Michelle Lensink

Chemotherapy Treatment Error

A question for the Minister for Health - chemotherapy dosing.

The Hon. J.M.A. LENSINK: I refer to the minister's letter to Mr Andrew Knox dated
3 November 2017, in relation to the internal forensic investigation into the chemotherapy dosing
bungle. In that letter, the minister stated that once the disciplinary proceedings have:

…completely concluded, I propose to provide you and the other families involved with the relevant
documents, subject to any legal considerations.

In a letter dated 8 August 2016, the Premier stated that:

It is the government's intention that the findings of the internal forensic investigation also be made public.

The Premier went on to say that:

SA Health intends to provide you and the other families impacted with a copy of this review as soon as
possible after its completion.

My question to the minister is: why has the government extended the delay in the release of the
internal forensic investigation from the date of completion of the report to some future date after all
the disciplinary proceedings have concluded?

The Hon. P. MALINAUSKAS (Minister for Health, Minister for Mental Health and
Substance Abuse): I would like to thank the honourable member for her question. I
acknowledge the member must have a copy of the correspondence that I have written privately to
Mr Knox. That is not a problem within itself, but her having that correspondence and talking to it in
the chamber, I presume, gives me the capacity to be able to talk to it without infringing upon any
confidentiality that Mr Knox may have wanted during this process.

Let me state from the outset some basic principles around my perspective on the
chemotherapy incidents that took place a couple of years ago—I don't recall having had a chance to
be able to provide my thoughts on that—and then I will attempt to directly answer the
Hon. Ms Lensink's question.

Clearly, the events that occurred a couple of years ago in respect to the chemotherapy
dosing errors, principally at the Royal Adelaide Hospital and also the Flinders Medical Centre, are
nothing short of a failure on the part of SA Health. There have clearly been failings within the internal
systems that led to this incident occurring and I think it is important to acknowledge that. It was
acknowledged by my predecessor, and it is an acknowledgement that I maintain. We are not going
to attempt to sugar-coat what clearly has been a failure.

Since that has been acknowledged, I think that puts the government in a strong place to be
able to make sure we commit ourselves to preventing such an incident ever happening again. That
is why the government welcomes the select committee's report that the Hon. Mr McLachlan tabled
yesterday; we welcome that contribution. We see that contribution as occurring in addition but also
in complement to a number of other inquiries that have occurred into this situation, this error, most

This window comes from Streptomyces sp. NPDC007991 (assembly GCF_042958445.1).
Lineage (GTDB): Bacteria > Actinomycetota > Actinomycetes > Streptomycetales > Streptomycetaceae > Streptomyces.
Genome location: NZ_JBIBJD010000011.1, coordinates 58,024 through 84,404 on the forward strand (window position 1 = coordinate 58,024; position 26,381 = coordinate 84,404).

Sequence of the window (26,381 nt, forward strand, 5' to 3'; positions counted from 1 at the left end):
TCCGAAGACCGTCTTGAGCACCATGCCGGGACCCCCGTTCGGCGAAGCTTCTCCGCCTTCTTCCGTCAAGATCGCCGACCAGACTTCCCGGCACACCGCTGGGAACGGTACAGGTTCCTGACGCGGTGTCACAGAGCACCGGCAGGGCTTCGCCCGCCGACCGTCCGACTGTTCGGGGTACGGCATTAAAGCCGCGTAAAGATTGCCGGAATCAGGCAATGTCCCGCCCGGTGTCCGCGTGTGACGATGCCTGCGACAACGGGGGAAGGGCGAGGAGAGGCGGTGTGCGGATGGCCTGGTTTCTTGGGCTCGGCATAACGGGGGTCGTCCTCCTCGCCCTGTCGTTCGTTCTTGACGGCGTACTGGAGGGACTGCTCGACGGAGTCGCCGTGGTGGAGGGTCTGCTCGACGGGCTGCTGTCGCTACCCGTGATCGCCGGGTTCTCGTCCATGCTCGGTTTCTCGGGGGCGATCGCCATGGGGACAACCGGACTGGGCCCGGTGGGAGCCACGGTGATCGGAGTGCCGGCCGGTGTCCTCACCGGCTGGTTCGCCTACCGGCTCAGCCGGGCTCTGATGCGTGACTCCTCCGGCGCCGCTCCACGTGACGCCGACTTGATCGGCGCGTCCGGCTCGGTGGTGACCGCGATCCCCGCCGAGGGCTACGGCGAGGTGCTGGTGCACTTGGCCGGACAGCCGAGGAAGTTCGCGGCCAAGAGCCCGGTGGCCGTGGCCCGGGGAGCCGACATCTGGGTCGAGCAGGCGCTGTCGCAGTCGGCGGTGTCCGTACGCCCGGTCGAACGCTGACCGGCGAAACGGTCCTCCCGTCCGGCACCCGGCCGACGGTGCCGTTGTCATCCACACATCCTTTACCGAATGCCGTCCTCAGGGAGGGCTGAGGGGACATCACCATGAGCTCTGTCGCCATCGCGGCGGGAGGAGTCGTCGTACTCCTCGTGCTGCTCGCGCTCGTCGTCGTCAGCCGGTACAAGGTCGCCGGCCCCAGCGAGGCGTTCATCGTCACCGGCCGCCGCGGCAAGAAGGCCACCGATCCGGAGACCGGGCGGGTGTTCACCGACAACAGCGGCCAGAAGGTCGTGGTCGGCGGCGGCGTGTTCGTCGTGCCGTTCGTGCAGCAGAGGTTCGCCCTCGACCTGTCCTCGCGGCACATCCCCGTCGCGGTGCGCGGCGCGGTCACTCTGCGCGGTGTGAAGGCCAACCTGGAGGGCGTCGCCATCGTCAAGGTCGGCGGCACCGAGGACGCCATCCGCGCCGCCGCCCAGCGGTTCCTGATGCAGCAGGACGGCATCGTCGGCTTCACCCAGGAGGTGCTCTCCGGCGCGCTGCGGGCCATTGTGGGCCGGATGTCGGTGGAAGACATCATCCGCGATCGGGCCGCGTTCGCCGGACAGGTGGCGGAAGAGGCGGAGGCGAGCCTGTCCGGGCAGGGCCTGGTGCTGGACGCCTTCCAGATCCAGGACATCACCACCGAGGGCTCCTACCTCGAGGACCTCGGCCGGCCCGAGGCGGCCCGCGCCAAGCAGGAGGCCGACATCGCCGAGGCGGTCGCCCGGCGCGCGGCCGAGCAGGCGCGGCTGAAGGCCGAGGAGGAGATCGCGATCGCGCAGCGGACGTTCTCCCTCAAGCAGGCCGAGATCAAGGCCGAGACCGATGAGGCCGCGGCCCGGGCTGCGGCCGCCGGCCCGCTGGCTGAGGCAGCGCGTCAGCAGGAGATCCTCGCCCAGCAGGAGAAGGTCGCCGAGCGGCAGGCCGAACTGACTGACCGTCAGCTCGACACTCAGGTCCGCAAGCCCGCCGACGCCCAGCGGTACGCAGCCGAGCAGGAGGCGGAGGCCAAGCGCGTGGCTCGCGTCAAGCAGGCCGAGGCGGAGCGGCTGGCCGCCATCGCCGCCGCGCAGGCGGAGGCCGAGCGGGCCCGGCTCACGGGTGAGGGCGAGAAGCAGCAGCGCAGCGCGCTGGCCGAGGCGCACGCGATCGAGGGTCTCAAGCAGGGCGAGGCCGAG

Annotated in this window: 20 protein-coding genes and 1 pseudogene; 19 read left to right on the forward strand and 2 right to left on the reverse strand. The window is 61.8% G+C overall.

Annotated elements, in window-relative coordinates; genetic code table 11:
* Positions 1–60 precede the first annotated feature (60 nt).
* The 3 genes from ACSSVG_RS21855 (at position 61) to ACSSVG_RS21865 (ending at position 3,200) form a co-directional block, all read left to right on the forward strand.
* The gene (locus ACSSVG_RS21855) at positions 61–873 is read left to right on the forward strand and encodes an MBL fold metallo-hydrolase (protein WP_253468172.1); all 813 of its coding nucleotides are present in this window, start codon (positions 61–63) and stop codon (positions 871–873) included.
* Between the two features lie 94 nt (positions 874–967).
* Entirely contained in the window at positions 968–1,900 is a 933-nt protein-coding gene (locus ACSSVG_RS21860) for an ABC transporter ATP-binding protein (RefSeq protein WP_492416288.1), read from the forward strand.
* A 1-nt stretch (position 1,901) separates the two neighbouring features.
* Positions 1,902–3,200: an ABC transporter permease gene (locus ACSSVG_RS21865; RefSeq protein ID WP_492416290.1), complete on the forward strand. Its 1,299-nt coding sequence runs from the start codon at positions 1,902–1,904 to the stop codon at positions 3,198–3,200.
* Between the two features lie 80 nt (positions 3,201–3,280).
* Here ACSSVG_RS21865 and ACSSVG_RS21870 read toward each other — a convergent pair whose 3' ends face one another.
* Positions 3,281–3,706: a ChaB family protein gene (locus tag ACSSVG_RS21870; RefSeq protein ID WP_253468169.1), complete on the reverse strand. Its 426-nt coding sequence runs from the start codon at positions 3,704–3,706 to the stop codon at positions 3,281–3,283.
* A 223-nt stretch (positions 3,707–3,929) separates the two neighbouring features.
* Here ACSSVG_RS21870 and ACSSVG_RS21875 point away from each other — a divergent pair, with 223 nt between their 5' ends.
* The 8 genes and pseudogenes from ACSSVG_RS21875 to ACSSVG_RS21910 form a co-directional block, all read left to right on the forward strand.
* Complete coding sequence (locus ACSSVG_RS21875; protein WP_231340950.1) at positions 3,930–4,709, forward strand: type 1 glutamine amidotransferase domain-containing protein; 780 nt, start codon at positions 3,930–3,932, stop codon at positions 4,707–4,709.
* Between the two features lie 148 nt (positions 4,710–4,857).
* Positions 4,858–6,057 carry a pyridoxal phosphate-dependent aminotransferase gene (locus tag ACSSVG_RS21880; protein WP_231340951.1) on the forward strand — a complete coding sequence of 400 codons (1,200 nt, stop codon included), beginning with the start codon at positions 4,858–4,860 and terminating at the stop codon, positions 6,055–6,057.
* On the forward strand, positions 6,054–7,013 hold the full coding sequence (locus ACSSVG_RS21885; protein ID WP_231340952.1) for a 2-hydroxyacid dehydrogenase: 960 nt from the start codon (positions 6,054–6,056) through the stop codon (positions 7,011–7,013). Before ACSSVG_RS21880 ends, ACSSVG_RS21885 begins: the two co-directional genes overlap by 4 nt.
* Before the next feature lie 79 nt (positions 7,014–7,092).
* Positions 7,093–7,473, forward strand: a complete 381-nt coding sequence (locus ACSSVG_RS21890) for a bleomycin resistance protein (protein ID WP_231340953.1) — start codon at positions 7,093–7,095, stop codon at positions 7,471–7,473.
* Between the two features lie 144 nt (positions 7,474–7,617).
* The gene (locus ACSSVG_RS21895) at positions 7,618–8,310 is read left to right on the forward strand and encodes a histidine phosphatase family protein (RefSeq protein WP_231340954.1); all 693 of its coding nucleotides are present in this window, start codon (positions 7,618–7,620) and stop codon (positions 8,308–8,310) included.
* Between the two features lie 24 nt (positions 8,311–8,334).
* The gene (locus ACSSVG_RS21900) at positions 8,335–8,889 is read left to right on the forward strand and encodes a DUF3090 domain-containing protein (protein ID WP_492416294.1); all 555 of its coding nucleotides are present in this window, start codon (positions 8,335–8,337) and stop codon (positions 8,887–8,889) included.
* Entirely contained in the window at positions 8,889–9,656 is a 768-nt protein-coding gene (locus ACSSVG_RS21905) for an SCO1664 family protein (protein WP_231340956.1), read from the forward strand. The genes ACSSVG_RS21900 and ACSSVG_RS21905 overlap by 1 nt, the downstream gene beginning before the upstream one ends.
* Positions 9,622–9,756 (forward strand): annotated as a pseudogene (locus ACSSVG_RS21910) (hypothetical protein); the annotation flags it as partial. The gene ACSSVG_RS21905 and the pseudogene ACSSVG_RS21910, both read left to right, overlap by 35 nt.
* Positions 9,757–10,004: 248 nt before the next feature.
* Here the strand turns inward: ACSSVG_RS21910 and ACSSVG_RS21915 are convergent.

of which have been independent.

Of course, we await the outcomes of the current coronial inquest that is being undertaken
almost literally as we speak. There are a number of reviews underway or concluded, and the
government thus far has accepted almost all of the recommendations that have been presented to it
and indeed implemented many of them.

In respect of the more precise question that the Hon. Ms Lensink has asked, I am very keen
as Minister for Health to ensure that the Premier's commitment that he outlined to Mr Knox in his
correspondence, which the Hon. Ms Lensink referred to, is honoured in full in both technicality and
spirit. The investigations that have been undertaken—what we referred to as an internal forensic
investigation that's been led by the Crown Solicitor's Office—haven't been concluded by virtue of the
fact that it hasn't seen its full implementation being realised.

I have to be very careful, not in the interest of the government but in the interests of all
concerned in this matter, including the victims of the chemo dosing errors, to ensure that we don't
prejudice any potential disciplinary proceedings that may or may not be underway. That means that
we have to complete the process in its entirety before said documents can be handed over.

That is undoubtedly a potential source of frustration for those people who would like to
expeditiously be able to see the conclusion of the said investigations, and that is understandable.
Indeed, I find it frustrating—I think we all do—but due process takes time. It is important that we
uphold due process in such a way as we get the right outcome. Once that has been completed, then
the documents will be handed over.

While I instinctively want to go into more detail, I am being very cautious and deliberate in
the words that I am choosing so as not to undermine that process. We have to be very careful that
we don't prejudice an outcome which would be to the detriment of all concerned. That is exactly the
advice that I am acting upon. I am hoping that sooner rather than later that process will be complete
and we can make available the relevant information as is appropriate.

 

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